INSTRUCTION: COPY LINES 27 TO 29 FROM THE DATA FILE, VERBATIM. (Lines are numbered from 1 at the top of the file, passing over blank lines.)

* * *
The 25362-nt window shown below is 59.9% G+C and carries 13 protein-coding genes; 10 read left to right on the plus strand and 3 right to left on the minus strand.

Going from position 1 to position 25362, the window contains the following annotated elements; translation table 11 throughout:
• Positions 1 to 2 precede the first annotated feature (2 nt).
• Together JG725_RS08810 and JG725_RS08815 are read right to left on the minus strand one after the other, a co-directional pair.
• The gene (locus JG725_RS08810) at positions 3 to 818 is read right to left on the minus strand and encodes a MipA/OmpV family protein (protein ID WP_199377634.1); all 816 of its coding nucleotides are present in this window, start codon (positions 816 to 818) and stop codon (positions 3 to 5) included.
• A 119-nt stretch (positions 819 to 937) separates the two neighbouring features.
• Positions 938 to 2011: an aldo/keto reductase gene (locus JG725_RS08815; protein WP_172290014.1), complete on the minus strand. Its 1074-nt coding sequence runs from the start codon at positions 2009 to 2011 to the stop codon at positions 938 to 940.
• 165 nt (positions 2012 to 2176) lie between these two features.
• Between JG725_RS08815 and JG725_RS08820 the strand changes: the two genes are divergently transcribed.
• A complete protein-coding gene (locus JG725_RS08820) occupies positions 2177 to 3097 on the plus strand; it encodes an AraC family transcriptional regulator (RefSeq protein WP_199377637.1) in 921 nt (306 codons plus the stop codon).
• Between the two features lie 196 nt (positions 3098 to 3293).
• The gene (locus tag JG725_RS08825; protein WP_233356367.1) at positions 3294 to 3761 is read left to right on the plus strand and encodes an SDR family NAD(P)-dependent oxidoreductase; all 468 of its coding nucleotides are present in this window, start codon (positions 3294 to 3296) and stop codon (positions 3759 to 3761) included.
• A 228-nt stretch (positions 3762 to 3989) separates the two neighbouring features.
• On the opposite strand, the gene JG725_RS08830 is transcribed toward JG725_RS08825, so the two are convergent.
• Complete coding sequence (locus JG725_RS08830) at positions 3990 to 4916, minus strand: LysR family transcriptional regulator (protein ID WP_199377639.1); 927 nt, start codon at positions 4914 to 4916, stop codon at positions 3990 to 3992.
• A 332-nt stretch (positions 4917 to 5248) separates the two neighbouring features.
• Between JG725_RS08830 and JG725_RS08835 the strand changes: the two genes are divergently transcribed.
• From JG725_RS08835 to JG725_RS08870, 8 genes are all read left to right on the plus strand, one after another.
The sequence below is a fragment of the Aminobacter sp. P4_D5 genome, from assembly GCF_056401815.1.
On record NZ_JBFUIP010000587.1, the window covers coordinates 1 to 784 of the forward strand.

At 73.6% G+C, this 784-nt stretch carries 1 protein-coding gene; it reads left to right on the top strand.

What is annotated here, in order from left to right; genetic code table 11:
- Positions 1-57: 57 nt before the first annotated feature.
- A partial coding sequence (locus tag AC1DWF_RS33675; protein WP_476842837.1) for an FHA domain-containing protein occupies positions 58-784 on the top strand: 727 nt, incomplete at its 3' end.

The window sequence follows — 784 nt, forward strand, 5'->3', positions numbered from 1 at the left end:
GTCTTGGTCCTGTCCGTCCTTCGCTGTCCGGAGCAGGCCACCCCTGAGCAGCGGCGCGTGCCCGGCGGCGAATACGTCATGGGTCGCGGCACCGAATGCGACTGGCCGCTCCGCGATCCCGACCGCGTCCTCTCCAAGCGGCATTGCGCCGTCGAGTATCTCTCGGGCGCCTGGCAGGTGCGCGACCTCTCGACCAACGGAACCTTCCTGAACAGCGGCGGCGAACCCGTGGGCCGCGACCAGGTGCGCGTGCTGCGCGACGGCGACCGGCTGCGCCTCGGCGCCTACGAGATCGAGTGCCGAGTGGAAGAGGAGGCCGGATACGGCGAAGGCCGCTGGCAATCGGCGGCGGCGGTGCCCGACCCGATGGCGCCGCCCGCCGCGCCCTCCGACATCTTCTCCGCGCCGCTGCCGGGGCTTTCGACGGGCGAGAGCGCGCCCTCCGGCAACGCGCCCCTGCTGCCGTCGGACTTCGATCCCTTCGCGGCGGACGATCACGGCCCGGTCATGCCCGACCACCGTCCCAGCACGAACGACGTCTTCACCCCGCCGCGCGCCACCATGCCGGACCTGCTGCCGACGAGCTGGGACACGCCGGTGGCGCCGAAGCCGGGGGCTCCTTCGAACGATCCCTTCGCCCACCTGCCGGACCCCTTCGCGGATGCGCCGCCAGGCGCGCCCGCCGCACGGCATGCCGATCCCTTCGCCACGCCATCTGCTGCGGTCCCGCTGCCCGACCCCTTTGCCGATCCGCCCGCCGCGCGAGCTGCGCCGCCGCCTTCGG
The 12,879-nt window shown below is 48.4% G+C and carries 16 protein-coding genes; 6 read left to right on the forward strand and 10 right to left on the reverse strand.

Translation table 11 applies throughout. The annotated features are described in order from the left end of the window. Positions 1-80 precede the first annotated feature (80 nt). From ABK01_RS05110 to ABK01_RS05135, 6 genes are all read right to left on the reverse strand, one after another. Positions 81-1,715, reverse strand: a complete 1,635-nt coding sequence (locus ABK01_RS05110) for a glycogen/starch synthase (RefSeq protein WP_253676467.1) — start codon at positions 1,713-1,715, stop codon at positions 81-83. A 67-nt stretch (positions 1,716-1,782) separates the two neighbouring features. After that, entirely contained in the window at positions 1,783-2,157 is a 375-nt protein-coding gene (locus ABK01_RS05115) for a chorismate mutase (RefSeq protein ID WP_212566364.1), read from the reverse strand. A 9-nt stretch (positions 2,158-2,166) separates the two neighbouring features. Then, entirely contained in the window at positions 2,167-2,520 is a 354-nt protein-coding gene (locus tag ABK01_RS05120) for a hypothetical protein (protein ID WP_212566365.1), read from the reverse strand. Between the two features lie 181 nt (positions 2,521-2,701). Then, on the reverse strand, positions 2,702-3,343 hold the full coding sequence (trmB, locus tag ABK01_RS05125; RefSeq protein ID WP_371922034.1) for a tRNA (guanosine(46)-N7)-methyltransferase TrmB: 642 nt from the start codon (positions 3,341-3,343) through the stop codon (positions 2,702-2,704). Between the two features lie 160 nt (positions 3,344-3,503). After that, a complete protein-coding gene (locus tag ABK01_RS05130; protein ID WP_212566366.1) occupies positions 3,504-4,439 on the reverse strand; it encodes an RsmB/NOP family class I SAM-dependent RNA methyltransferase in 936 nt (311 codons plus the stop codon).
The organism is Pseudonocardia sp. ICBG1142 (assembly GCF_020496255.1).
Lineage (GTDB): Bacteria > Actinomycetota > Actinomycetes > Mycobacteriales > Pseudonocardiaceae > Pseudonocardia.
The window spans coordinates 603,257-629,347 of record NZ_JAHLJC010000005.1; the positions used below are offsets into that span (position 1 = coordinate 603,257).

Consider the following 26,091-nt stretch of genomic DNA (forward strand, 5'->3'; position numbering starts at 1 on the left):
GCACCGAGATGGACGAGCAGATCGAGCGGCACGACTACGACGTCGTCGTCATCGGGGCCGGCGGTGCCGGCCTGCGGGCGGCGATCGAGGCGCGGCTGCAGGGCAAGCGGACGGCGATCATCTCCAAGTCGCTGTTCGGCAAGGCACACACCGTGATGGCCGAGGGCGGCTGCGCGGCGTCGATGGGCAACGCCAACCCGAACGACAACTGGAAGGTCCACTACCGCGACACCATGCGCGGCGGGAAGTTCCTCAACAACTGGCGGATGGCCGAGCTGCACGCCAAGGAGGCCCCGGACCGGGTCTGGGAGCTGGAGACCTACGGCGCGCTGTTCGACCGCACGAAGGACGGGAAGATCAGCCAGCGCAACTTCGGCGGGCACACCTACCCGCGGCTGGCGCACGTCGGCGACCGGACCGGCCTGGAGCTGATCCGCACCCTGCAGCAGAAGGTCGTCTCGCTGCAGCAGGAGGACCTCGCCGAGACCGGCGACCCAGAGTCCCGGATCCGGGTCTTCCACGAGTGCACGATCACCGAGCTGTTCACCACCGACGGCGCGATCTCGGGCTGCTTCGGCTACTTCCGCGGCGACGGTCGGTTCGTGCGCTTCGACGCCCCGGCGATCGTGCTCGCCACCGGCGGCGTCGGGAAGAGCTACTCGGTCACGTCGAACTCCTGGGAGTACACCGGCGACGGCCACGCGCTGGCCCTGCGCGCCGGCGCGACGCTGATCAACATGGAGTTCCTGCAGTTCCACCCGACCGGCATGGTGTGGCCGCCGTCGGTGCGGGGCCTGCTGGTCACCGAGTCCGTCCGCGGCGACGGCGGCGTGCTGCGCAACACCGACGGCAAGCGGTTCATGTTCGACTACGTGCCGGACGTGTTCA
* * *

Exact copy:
The 12,879-nt window shown below is 48.4% G+C and carries 16 protein-coding genes; 6 read left to right on the forward strand and 10 right to left on the reverse strand.

Translation table 11 applies throughout. The annotated features are described in order from the left end of the window. Positions 1-80 precede the first annotated feature (80 nt). From ABK01_RS05110 to ABK01_RS05135, 6 genes are all read right to left on the reverse strand, one after another. Positions 81-1,715, reverse strand: a complete 1,635-nt coding sequence (locus ABK01_RS05110) for a glycogen/starch synthase (RefSeq protein WP_253676467.1) — start codon at positions 1,713-1,715, stop codon at positions 81-83. A 67-nt stretch (positions 1,716-1,782) separates the two neighbouring features. After that, entirely contained in the window at positions 1,783-2,157 is a 375-nt protein-coding gene (locus ABK01_RS05115) for a chorismate mutase (RefSeq protein ID WP_212566364.1), read from the reverse strand. A 9-nt stretch (positions 2,158-2,166) separates the two neighbouring features. Then, entirely contained in the window at positions 2,167-2,520 is a 354-nt protein-coding gene (locus tag ABK01_RS05120) for a hypothetical protein (protein ID WP_212566365.1), read from the reverse strand. Between the two features lie 181 nt (positions 2,521-2,701). Then, on the reverse strand, positions 2,702-3,343 hold the full coding sequence (trmB, locus tag ABK01_RS05125; RefSeq protein ID WP_371922034.1) for a tRNA (guanosine(46)-N7)-methyltransferase TrmB: 642 nt from the start codon (positions 3,341-3,343) through the stop codon (positions 2,702-2,704). Between the two features lie 160 nt (positions 3,344-3,503). After that, a complete protein-coding gene (locus tag ABK01_RS05130; protein ID WP_212566366.1) occupies positions 3,504-4,439 on the reverse strand; it encodes an RsmB/NOP family class I SAM-dependent RNA methyltransferase in 936 nt (311 codons plus the stop codon).
The organism is Pseudonocardia sp. ICBG1142 (assembly GCF_020496255.1).